With a considerable budget, the U.S. is today active in more than 75 countries. (Courtesy New America Media)
José de la Isla
Hispanic Link via New America Media Op-ed
Traducción al español
MEXICO CITY — Opinion pieces appeared in two of this city’s daily newspapers that would not normally reach U.S. audiences and are worth mentioning.
One by Luís Gutiérrez Esparza, appearing Dec. 28 in the Excelsior newspaper, recaps disclosures that have been trickling out about U.S. military policy since last year. Gutiérrez Esparza reminds readers that the Washington Post had disclosed during mid-2011 that the Obama government intensified a secret war on hostile countries and organizations.
With a considerable budget, the U.S. is today active in more than 75 countries, 15 greater than in 2009. Investigative reporter Jeremy Scahill wrote that the Obama administration has sent special forces units to Iran, Georgia, Ukraine, Bolivia, Paraguay, Ecuador, Peru, Yemen, Pakistan, the Philippines, and since 2006 to Venezuela, Colombia and Mexico.
We have, of course, already been massaged into understanding our military policy is gearing up for new kinds of engagements, should they become necessary. The new policy is asynchronous, which means confronting the adversary on the same basis it operates. Who or what comprises the opposition, and the method of engagement is situational. In this world, the military can do police actions and police do military work. Aid workers (like USAID, National Endowment for Democracy, Freedom House) serve as leverage.
Last May, Gutiérrez Esparza, who heads the think-tank Latin American Circle of International Studies (CLAEI, by its Spanish initials), said a German authority had revealed that NATO had 29 Latin American military bases, stretching from El Paso, Texas, to Tierra del Fuego, just above Antarctica.
Ten of these bases are reportedly secret, details even kept from some national congresses. Sixteen of the 29 are U.S. The number of U.S. soldiers deployed is secret.
The UK maintains three bases in the Falklands, South Georgia and the South Sandwich Islands. The U.S. air base in Palanqueto, Colombia, is a point of departure to Africa. Honduras, Panama and El Salvador also have bases.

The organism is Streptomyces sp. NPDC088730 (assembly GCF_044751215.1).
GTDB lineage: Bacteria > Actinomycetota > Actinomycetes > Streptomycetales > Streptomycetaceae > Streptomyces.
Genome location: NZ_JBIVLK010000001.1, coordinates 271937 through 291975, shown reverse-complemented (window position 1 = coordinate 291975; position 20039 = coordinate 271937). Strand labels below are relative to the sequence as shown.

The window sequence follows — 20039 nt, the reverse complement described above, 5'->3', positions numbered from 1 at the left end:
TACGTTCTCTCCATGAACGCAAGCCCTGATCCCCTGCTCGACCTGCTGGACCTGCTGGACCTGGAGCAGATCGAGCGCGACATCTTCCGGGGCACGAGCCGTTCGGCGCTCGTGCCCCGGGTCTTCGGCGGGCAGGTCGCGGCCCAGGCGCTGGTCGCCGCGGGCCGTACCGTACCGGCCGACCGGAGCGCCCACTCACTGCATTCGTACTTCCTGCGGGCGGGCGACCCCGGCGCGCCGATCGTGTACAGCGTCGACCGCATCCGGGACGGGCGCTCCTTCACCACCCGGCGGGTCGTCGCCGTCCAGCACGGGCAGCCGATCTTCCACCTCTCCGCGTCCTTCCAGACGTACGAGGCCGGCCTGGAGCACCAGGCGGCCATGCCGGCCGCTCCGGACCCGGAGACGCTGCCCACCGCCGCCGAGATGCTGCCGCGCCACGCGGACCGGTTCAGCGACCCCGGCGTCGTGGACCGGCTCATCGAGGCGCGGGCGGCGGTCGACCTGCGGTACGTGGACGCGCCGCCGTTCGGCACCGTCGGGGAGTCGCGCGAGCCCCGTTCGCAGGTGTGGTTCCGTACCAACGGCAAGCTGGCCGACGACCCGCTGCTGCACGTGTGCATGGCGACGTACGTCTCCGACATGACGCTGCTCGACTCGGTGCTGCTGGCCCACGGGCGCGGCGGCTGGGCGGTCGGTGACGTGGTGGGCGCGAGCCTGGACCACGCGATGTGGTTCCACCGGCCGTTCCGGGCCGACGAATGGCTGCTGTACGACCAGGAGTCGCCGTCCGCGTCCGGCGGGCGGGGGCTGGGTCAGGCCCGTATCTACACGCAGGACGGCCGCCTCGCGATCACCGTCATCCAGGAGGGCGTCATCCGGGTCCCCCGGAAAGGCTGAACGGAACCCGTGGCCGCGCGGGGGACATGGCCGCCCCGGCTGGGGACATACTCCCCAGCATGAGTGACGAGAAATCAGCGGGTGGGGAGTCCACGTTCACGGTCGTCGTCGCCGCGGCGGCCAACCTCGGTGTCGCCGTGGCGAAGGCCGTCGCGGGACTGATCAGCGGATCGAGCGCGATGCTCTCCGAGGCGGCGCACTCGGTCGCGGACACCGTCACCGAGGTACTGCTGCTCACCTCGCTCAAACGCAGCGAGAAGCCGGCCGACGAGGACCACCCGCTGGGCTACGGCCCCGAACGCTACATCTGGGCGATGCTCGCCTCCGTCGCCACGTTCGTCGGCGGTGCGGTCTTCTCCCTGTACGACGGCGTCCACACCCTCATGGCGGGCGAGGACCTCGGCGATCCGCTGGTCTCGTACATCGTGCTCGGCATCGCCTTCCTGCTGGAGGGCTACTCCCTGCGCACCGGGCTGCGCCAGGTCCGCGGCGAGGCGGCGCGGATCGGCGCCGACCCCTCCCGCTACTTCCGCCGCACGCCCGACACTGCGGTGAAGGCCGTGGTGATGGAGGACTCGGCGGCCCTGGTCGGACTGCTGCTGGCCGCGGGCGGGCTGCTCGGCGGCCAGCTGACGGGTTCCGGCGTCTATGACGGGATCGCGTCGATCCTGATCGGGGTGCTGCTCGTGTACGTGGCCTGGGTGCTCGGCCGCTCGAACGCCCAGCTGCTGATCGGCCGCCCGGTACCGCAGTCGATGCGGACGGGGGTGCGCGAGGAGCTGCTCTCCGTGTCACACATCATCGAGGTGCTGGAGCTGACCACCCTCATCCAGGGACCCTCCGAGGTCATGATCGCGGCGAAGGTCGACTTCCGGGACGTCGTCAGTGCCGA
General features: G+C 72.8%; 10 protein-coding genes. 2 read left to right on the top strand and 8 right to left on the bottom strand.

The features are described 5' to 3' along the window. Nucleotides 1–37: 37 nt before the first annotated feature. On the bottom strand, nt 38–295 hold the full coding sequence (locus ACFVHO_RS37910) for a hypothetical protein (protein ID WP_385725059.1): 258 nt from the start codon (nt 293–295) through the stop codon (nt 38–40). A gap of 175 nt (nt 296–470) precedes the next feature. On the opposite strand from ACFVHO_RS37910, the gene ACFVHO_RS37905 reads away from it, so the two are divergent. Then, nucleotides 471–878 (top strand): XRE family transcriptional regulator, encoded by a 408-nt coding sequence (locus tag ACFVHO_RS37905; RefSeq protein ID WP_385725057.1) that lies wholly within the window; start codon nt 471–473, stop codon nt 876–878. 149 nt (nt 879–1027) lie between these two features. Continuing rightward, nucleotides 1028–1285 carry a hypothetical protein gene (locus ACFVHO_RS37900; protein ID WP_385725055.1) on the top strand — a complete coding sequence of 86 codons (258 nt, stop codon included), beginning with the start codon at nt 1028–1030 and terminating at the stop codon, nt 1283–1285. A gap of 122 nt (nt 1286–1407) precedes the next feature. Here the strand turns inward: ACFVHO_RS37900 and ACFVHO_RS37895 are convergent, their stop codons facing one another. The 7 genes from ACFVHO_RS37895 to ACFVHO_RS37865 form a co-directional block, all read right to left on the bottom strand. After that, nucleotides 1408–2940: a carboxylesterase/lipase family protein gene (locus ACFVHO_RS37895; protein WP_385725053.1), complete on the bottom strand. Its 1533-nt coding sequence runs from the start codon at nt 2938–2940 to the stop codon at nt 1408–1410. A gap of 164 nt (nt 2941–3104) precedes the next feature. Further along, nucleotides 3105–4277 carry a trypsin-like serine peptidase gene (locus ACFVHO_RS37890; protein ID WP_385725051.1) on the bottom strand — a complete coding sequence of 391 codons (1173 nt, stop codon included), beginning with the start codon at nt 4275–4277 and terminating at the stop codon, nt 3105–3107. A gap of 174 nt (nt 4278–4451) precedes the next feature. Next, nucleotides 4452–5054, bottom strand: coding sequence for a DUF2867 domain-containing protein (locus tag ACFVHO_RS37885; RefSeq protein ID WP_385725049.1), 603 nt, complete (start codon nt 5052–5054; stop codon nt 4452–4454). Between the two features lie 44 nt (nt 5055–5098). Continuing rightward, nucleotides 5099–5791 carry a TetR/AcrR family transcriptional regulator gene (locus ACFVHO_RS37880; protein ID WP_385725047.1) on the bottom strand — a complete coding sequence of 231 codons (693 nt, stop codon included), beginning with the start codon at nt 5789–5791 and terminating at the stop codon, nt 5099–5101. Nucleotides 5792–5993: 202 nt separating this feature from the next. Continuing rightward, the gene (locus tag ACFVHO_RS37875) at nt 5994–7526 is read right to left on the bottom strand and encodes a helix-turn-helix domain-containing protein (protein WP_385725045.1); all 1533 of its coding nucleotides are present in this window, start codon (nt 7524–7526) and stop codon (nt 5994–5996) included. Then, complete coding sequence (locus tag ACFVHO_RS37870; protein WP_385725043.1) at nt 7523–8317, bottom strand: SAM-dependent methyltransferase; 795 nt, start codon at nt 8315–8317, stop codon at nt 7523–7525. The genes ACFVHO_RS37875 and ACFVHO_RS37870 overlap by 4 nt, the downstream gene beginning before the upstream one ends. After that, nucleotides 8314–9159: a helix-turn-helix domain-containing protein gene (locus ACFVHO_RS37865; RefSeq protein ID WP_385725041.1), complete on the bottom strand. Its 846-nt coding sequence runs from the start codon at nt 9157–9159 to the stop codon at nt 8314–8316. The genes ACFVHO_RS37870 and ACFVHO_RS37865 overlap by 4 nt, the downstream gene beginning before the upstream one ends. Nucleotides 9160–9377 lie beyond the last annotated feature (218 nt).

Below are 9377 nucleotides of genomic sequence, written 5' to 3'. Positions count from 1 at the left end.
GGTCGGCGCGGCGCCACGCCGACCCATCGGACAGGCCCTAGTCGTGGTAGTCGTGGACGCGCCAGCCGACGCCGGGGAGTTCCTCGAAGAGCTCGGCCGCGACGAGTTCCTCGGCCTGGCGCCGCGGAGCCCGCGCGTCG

But all of this preparation for war is like saddling a horse backwards. You can’t get to where you’re going that way. Which brings up Farid Kahhat’s thought piece in Reforma’s Dec. 31 edition, which focuses on interventions by great powers.
In fact, wars are actually diminishing, he says, due to UN peace missions. In a cost-benefit calculation, the average intervention costing $8.5 billion saves $18 to $75 billion when the mission alone is nation-building.
He notes a Rand Corporation study that shows that eight peace-keeping UN missions attained a sustainable peace in seven. Meanwhile, of eight U.S. led interventions only four led to a sustainable peace. The entire cost of UN peace missions since the end of the Cold War up to 2005 came to the equivalent of one month’s cost of the Iraq occupation.
The reasons causing conflict need to be factored in. They include poverty, economic and social inequality, and changes in regimes giving rise to “anocracies,” countries where lack of central authority causes a power vacuum, which is taken up by competing elites, warlords, pirates and criminals.
The announced strategy and budget changes in military policy by President Obama and Defense Secretary Leon Panetta are driven by the need both see to save about $450 billion over 10 years and the ending of the U.S. interventions in Iraq and Afghanistan. Still, even with a new “asynchronous” strategy and new sights set on the Pacific and Asia, there are limits to what violence accomplishes. Sometimes it takes a UN posse, economics and most of all, strategic intelligence — not breaking the bank — to accomplish what it was believed only a John Wayne could do.
The two opinion pieces seem to urge a comprehension of the limits of power. This mirrors the message espoused by one-time ranking Arkansas U.S. Senator and Foreign Policy Committee Chairman J. William Fulbright, who wrote about the issue in 1967 and named his book, “The Arrogance of Power.”
José de la Isla, a nationally syndicated columnist for Hispanic Link and Scripps Howard news services, has been recognized for two consecutive years for his commentaries by New America Media. His forthcoming book is “Our Man on the Ground.” Previous books include “DAY NIGHT LIFE DEATH HOPE” (2009) and “The Rise of Hispanic Political Power” (2003). Reach him at email@example.com.